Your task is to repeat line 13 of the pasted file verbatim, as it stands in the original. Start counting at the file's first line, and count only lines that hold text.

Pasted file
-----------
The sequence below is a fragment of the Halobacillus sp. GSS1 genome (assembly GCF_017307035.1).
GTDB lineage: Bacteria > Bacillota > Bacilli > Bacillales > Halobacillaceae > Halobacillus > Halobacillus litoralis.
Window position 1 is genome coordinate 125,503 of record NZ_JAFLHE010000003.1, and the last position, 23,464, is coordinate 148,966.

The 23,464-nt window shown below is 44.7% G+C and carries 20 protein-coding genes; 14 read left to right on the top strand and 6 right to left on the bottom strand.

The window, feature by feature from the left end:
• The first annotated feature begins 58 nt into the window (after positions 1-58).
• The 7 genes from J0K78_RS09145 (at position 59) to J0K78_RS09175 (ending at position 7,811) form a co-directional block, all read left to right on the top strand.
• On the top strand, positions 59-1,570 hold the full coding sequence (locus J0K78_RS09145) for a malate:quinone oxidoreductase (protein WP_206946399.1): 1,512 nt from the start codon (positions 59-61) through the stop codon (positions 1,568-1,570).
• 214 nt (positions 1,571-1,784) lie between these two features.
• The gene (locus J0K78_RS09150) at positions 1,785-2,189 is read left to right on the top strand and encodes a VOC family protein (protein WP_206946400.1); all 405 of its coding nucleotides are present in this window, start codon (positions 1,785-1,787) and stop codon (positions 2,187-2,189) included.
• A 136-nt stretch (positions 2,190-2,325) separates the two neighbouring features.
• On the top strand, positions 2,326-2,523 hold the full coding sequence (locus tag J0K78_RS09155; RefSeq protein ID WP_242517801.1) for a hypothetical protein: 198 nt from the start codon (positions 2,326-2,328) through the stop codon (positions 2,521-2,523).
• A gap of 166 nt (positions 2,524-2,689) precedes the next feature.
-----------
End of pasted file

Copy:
• A gap of 166 nt (positions 2,524-2,689) precedes the next feature.